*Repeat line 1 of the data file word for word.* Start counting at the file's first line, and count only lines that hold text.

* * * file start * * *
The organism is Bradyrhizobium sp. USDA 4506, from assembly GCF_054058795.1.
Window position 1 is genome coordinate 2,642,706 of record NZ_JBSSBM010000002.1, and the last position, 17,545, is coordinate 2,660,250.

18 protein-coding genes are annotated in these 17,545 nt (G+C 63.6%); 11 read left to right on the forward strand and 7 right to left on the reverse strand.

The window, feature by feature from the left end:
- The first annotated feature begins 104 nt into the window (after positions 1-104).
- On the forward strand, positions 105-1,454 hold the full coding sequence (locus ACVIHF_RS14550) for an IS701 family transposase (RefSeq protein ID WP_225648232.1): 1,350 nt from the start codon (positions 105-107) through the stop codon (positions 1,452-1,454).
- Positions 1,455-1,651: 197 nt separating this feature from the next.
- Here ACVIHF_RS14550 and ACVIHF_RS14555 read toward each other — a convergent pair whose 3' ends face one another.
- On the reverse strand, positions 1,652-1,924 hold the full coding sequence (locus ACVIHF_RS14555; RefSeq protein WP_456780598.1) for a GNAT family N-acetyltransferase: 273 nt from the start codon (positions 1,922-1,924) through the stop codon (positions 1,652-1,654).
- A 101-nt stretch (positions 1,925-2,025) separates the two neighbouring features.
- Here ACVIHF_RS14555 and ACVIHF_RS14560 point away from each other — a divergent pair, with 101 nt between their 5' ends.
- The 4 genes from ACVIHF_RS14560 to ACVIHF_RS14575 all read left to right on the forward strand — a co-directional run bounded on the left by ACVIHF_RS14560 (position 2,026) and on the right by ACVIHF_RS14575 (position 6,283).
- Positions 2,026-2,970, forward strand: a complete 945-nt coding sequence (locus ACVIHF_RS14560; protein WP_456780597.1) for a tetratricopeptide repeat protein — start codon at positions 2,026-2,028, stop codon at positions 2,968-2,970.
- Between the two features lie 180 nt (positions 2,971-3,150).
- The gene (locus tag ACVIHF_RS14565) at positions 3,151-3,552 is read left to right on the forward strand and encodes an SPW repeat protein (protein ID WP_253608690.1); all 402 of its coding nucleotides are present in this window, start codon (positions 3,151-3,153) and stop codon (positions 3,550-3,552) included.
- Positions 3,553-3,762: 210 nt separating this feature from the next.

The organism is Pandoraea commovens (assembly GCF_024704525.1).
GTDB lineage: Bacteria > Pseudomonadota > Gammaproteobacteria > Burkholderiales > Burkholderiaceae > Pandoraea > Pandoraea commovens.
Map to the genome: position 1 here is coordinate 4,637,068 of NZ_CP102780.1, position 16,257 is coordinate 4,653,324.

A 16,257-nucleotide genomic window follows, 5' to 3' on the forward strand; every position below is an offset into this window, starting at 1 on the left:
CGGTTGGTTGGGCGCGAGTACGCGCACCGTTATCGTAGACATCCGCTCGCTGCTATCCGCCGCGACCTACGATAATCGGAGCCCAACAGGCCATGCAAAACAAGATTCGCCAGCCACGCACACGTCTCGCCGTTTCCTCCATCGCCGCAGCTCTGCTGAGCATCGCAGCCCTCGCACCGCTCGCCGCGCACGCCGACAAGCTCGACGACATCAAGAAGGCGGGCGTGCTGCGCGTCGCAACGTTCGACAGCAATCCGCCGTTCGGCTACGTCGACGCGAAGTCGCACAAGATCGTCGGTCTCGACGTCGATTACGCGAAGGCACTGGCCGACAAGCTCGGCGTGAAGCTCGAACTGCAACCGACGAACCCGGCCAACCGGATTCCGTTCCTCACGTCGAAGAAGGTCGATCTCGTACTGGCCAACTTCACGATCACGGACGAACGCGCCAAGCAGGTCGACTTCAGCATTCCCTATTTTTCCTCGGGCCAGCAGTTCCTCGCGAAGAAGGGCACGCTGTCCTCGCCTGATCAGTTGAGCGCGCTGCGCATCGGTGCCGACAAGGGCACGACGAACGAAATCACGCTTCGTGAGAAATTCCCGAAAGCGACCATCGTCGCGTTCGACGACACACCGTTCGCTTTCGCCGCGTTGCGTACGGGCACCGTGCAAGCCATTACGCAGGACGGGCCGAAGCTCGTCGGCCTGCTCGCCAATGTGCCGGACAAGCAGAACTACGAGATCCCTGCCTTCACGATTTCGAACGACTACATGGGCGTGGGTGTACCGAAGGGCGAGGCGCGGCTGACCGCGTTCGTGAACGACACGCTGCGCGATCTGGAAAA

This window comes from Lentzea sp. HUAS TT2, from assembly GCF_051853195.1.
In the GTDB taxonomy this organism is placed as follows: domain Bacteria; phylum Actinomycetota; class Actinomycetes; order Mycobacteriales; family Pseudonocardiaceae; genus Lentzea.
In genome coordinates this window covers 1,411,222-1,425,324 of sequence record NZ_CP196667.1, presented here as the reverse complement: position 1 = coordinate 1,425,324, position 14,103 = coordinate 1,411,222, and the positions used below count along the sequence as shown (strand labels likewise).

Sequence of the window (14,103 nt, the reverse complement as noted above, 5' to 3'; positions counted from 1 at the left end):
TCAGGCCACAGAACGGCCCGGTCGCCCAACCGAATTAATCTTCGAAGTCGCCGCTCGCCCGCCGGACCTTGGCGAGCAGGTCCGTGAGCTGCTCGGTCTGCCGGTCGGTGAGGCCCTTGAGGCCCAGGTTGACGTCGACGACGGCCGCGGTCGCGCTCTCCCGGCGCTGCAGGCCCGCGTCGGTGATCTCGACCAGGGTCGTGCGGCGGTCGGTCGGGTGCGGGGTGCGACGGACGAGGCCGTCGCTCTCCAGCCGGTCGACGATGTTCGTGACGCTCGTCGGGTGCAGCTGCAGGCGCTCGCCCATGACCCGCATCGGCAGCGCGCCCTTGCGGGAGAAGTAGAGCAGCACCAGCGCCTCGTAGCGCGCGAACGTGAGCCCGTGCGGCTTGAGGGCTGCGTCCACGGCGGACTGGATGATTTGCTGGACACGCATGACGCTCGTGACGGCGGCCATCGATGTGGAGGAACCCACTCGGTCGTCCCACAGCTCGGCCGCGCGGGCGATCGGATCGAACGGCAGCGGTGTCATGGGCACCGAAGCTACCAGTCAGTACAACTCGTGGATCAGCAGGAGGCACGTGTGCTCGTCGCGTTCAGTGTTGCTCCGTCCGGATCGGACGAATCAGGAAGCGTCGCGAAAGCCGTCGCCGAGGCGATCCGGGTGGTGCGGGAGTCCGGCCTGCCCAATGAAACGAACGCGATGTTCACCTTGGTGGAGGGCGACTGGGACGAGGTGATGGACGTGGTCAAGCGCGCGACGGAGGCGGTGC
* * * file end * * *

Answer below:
The organism is Bradyrhizobium sp. USDA 4506, from assembly GCF_054058795.1.